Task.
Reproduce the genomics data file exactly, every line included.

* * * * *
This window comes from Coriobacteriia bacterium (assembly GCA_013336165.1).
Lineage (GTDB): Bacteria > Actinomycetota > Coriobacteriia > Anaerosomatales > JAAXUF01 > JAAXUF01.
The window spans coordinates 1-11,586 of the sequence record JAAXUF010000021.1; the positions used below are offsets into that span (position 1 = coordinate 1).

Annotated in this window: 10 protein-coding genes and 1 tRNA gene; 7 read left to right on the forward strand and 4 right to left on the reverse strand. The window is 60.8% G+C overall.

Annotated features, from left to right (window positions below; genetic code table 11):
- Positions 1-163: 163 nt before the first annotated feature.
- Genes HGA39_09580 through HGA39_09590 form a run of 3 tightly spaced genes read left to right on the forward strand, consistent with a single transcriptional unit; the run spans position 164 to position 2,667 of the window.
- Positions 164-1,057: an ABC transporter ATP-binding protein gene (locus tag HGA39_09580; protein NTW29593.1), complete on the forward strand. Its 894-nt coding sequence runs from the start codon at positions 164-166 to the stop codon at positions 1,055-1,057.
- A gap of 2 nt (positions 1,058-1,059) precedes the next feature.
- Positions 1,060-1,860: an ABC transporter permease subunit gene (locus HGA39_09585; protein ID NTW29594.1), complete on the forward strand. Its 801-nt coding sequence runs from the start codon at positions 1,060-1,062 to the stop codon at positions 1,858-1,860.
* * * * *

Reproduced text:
This window comes from Coriobacteriia bacterium (assembly GCA_013336165.1).
Lineage (GTDB): Bacteria > Actinomycetota > Coriobacteriia > Anaerosomatales > JAAXUF01 > JAAXUF01.
The window spans coordinates 1-11,586 of the sequence record JAAXUF010000021.1; the positions used below are offsets into that span (position 1 = coordinate 1).

Annotated in this window: 10 protein-coding genes and 1 tRNA gene; 7 read left to right on the forward strand and 4 right to left on the reverse strand. The window is 60.8% G+C overall.

Annotated features, from left to right (window positions below; genetic code table 11):
- Positions 1-163: 163 nt before the first annotated feature.
- Genes HGA39_09580 through HGA39_09590 form a run of 3 tightly spaced genes read left to right on the forward strand, consistent with a single transcriptional unit; the run spans position 164 to position 2,667 of the window.
- Positions 164-1,057: an ABC transporter ATP-binding protein gene (locus tag HGA39_09580; protein NTW29593.1), complete on the forward strand. Its 894-nt coding sequence runs from the start codon at positions 164-166 to the stop codon at positions 1,055-1,057.
- A gap of 2 nt (positions 1,058-1,059) precedes the next feature.
- Positions 1,060-1,860: an ABC transporter permease subunit gene (locus HGA39_09585; protein ID NTW29594.1), complete on the forward strand. Its 801-nt coding sequence runs from the start codon at positions 1,060-1,062 to the stop codon at positions 1,858-1,860.